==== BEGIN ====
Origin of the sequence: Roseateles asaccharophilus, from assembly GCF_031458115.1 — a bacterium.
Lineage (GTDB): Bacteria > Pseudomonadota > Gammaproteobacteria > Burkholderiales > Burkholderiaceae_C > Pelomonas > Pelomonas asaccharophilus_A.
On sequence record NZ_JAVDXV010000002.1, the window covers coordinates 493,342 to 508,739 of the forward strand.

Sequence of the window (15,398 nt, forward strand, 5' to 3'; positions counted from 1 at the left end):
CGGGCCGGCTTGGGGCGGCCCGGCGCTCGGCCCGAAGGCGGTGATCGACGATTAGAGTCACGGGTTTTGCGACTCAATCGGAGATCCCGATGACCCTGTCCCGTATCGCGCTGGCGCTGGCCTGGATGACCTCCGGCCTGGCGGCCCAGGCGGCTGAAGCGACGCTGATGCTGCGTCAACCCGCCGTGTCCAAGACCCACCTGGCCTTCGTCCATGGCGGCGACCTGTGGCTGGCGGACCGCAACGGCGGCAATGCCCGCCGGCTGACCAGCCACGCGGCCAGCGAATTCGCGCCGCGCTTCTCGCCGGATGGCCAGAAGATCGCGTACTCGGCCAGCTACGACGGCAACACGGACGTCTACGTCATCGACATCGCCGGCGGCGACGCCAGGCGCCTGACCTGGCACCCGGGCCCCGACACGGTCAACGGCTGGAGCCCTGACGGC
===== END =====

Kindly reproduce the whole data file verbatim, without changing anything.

Origin of the sequence: Roseateles asaccharophilus, from assembly GCF_031458115.1 — a bacterium.
Lineage (GTDB): Bacteria > Pseudomonadota > Gammaproteobacteria > Burkholderiales > Burkholderiaceae_C > Pelomonas > Pelomonas asaccharophilus_A.
On sequence record NZ_JAVDXV010000002.1, the window covers coordinates 493,342 to 508,739 of the forward strand.

Sequence of the window (15,398 nt, forward strand, 5' to 3'; positions counted from 1 at the left end):
CGGGCCGGCTTGGGGCGGCCCGGCGCTCGGCCCGAAGGCGGTGATCGACGATTAGAGTCACGGGTTTTGCGACTCAATCGGAGATCCCGATGACCCTGTCCCGTATCGCGCTGGCGCTGGCCTGGATGACCTCCGGCCTGGCGGCCCAGGCGGCTGAAGCGACGCTGATGCTGCGTCAACCCGCCGTGTCCAAGACCCACCTGGCCTTCGTCCATGGCGGCGACCTGTGGCTGGCGGACCGCAACGGCGGCAATGCCCGCCGGCTGACCAGCCACGCGGCCAGCGAATTCGCGCCGCGCTTCTCGCCGGATGGCCAGAAGATCGCGTACTCGGCCAGCTACGACGGCAACACGGACGTCTACGTCATCGACATCGCCGGCGGCGACGCCAGGCGCCTGACCTGGCACCCGGGCCCCGACACGGTCAACGGCTGGAGCCCTGACGGC